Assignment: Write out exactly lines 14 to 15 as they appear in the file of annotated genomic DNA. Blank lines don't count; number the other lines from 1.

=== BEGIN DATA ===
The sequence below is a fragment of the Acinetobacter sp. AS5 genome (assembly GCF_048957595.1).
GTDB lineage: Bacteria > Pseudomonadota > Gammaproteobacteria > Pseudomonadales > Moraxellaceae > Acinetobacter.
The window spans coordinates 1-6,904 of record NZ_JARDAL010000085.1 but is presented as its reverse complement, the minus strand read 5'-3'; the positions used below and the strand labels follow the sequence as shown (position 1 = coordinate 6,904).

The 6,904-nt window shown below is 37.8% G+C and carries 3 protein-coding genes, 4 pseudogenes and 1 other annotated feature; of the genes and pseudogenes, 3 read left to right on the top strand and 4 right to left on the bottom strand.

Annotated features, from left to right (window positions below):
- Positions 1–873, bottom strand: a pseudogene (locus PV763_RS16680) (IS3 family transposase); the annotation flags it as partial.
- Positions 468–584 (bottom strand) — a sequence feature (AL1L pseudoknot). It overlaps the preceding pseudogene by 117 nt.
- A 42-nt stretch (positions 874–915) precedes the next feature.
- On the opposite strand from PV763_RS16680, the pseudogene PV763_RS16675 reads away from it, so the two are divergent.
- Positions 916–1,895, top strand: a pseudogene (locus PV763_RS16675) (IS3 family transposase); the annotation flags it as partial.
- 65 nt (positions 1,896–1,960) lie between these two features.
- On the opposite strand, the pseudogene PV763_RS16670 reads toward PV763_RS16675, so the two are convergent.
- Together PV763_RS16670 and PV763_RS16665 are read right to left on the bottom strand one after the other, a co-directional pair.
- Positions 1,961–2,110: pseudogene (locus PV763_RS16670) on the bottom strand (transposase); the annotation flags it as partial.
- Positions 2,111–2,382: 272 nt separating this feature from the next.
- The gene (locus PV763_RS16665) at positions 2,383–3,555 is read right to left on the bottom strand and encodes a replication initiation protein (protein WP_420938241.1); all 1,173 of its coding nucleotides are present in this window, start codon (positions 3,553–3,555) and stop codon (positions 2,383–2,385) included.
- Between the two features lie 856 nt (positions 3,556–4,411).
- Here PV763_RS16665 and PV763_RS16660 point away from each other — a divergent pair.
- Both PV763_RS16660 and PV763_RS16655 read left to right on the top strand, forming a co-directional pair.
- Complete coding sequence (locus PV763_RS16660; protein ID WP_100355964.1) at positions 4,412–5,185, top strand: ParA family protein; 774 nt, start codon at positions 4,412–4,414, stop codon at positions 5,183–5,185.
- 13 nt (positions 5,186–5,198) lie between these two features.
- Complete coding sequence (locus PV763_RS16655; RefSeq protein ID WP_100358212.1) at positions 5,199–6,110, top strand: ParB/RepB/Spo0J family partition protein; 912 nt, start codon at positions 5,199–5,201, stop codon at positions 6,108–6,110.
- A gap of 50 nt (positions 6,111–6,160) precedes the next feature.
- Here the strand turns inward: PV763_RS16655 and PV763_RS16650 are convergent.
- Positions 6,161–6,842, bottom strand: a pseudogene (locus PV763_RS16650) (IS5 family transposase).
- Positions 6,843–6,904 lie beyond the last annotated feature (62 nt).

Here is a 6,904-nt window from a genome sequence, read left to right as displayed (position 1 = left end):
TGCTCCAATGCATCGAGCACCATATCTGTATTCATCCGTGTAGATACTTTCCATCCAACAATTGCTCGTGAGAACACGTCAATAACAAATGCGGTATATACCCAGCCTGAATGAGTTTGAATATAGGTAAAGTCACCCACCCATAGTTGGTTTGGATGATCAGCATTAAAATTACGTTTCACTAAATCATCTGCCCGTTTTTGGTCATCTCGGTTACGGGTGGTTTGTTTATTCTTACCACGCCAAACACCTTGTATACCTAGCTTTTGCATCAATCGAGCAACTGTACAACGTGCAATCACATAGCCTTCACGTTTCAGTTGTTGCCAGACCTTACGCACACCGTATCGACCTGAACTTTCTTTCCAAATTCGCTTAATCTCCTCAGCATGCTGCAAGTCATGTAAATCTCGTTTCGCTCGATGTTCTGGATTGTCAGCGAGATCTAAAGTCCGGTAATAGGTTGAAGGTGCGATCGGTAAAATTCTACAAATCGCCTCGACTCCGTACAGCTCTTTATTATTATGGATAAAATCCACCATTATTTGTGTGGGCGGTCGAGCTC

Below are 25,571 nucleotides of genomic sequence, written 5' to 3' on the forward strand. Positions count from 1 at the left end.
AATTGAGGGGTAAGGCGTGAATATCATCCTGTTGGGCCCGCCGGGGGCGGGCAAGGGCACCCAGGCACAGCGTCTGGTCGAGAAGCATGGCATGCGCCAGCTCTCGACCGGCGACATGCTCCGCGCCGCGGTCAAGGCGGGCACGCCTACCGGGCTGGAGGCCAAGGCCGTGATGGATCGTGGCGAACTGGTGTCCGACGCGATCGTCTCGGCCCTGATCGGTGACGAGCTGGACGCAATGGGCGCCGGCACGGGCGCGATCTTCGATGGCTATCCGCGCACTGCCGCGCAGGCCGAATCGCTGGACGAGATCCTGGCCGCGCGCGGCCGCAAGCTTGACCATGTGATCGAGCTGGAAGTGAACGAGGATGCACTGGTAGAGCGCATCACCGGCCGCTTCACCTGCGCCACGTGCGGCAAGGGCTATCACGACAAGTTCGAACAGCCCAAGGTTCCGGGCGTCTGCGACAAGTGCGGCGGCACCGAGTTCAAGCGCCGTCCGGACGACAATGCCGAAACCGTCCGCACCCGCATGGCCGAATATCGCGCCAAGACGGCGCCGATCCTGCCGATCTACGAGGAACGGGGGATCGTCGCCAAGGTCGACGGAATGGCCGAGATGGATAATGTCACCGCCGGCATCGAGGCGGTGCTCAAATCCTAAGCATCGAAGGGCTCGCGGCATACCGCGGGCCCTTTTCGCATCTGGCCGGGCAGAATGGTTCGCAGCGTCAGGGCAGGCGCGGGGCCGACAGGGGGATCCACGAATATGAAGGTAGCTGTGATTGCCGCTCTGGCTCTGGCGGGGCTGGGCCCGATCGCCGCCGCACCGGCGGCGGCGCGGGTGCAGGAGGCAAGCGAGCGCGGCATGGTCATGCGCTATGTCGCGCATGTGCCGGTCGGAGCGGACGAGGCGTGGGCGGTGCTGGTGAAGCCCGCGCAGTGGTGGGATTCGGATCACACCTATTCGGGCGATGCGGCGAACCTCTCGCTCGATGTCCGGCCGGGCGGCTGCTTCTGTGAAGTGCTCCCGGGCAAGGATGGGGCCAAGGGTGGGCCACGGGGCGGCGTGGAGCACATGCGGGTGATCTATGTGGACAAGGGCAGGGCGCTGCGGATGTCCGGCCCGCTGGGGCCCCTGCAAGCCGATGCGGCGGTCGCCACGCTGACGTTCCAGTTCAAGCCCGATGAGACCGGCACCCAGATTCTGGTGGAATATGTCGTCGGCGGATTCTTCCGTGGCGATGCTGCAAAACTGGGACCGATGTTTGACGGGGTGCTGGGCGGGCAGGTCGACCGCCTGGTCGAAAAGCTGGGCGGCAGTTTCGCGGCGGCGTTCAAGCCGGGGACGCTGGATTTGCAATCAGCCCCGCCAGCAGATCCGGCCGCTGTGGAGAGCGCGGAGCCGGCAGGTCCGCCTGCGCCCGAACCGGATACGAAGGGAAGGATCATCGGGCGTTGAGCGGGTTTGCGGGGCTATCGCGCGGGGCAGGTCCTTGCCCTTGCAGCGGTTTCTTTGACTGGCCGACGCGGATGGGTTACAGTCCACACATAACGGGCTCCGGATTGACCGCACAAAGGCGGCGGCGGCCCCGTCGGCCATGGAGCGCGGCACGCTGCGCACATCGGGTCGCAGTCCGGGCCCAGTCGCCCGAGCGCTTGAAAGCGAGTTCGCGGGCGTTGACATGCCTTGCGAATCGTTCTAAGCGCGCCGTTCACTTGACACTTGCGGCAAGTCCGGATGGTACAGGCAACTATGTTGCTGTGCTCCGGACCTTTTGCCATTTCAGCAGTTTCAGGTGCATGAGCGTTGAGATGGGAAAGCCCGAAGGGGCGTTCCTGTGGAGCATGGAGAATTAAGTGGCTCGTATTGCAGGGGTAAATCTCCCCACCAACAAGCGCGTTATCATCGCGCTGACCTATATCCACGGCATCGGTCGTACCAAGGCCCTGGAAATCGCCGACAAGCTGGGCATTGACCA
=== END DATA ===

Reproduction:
- Positions 1,961–2,110: pseudogene (locus PV763_RS16670) on the bottom strand (transposase); the annotation flags it as partial.
- Positions 2,111–2,382: 272 nt separating this feature from the next.